- An analysis of TNTP teachers, which offers an alternative credentialing pathway for teacher certification, had a similar performance to their more conventional peers in classrooms for their first two years, indicating alternatively credentialed teachers can help staff difficult-to-fill positions, according to a report by American Institutes for Research.
- The analysis included school districts in cities throughout the country, including Chicago and Washington, D.C. TNTP has trained more than 35,000 teachers and offers in-service training for its fellows throughout the entire first year of teaching in order to boost performance.
- TNTP was hopeful that their programs would positively impact the rates of teacher performance and student achievement. AIR did not find evidence of this, but did advise school districts with shortages to consider credible alternative credentialing programs like TNTP.
Alternative credentialing models in K-12 education have only intensified in the more than 25 years since Teach for America graduated its first collection of fellows, with one in five educators in American public schools coming from some kind of alternative credentialing program, according to an NPR article on Teach for America. However, critics have long decried such programs about the lack of diversity, among other concerns; many fellows begin their careers in underfunded schools located in low-income communities or communities of color, and there were continuous concerns that not enough fellows were coming from these communities.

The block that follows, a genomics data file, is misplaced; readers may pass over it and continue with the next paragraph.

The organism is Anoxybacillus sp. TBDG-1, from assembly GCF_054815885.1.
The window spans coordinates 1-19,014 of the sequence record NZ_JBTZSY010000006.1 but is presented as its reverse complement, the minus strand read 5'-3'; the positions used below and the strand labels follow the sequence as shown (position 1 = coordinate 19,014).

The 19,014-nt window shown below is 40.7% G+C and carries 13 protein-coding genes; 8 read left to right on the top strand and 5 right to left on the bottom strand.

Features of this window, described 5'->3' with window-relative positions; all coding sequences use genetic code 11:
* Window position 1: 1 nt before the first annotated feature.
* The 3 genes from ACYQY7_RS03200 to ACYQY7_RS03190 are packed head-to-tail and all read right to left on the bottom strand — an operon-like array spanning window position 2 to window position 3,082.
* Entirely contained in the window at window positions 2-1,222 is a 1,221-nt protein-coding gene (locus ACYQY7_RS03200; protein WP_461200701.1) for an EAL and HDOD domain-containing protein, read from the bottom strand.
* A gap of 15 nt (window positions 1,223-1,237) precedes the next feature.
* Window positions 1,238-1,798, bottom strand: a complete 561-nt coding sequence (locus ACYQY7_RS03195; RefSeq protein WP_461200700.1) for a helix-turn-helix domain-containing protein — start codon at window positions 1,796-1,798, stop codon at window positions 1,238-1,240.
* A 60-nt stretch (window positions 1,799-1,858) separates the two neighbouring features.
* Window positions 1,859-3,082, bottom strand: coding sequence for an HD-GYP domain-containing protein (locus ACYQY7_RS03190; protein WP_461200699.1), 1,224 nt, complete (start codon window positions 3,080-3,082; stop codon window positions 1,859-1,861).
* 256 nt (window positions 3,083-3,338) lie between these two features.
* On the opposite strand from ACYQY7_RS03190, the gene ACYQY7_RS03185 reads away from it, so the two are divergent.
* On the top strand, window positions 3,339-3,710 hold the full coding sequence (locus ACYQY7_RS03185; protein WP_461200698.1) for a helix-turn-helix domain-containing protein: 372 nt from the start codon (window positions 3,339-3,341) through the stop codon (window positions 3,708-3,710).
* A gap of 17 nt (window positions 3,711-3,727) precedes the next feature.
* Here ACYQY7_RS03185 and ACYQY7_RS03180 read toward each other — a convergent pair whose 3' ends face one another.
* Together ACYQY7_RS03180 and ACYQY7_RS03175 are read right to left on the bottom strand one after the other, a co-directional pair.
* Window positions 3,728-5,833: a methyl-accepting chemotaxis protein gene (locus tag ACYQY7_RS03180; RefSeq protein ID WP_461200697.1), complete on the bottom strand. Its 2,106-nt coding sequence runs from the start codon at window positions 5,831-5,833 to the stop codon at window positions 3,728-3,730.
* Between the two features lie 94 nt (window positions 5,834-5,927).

Though the report analyzed the first two years in the fellows’ careers, it is uncertain if alternatively credentialed educators were at any disadvantage later in their careers as opposed to their more conventional peers. Many alternatively-credentialed educators are located in charter schools, and may be more susceptible to turnover and shorter tenures at their first schools. This could have an impact on their efficacy over time.
In higher education, alternative credentialing is more prominent (and controversial) for students, who may forego a traditional college degree for boot camps, single courses or certificates that may acknowledge mastery in a particular skill. Like alternative credentialing for K-12 educators, these alternatives to a college degree are satisfactory provided they are respected as credible in the eyes of employers. If a student or educator is tied to alternative credentialing program that is viewed as substandard, it would put them at a strong disadvantage compared to a conventionally credentialed peer.